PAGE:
People With Epilepsy Still More Likely to Experience Discrimination
A new study, published in the scientific journal Epilepsia, shows that people with epilepsy still feel discriminated against a lot more than the ‘general population’.
According to the authors, this could lead to psychological and social problems and may even lead to the development of psychiatric problems.
First Author on the study, Dr Victoria Nimmo-Smith, from the University of Bristol, said: “This paper demonstrates that despite all of the advances made over the last 100 years, the experience of discrimination continues to be a significant problem for people with epilepsy.”
Senior Author, Dr Dheeraj Rai, added: “We still don’t know enough about why people with epilepsy develop depression and anxiety disorders much more often than the general population. Our findings suggest that adverse life events such as discrimination may be important (…) if true, it may be possible to design interventions to help prevent mental health problems in some people with epilepsy.”
For the study, the researchers recruited people in England who were aged over 16 and living in private households. During the first part of the assessment, subjects were asked to declare whether or not they had received a diagnosis of epilepsy, asthma, diabetes or migraine from a doctor. The scientists then used the Adult Psychiatric Morbidity Survey 2007 to collect and quantify information about each person’s experiences of discrimination, domestic violence, abuse and other stressful life events. They collated all of the complete data sets and analysed them (taking care to avoid biases and incorrect conclusions).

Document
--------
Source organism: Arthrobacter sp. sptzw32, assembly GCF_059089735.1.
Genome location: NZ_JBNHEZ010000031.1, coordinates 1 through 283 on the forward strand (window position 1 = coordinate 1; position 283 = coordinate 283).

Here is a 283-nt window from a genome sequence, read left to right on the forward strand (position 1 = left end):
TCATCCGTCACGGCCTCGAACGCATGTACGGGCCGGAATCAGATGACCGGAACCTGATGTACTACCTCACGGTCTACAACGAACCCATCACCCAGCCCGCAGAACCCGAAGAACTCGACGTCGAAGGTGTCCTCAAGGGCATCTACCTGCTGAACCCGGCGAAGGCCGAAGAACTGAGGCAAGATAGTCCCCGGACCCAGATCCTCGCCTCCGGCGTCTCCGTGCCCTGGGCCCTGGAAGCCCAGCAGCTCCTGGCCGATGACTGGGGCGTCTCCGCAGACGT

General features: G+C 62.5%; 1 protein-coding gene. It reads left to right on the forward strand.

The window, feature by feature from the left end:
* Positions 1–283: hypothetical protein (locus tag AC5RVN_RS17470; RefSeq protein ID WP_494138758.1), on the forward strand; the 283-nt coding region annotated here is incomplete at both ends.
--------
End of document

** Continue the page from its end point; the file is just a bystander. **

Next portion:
The results showed that people with epilepsy were seven times more likely to report experiencing discrimination due to health problems compared to people without epilepsy. This figure was considerably higher than for people with diabetes, asthma and migraines; when compared with people without each of these conditions respectively.
According to the data, people with epilepsy were more likely to have suffered domestic violence and sexual abuse than the ‘general population’; however, these associations were similar in the people with other chronic conditions (diabetes, asthma and migraines).
It is recognised that people with epilepsy are more likely to have common mental health problems such as depression and anxiety disorders than persons in the ‘general population’. This may be linked to common neurobiological factors, but psychological and social factors may also contribute.
Author: Dr Özge Özkaya
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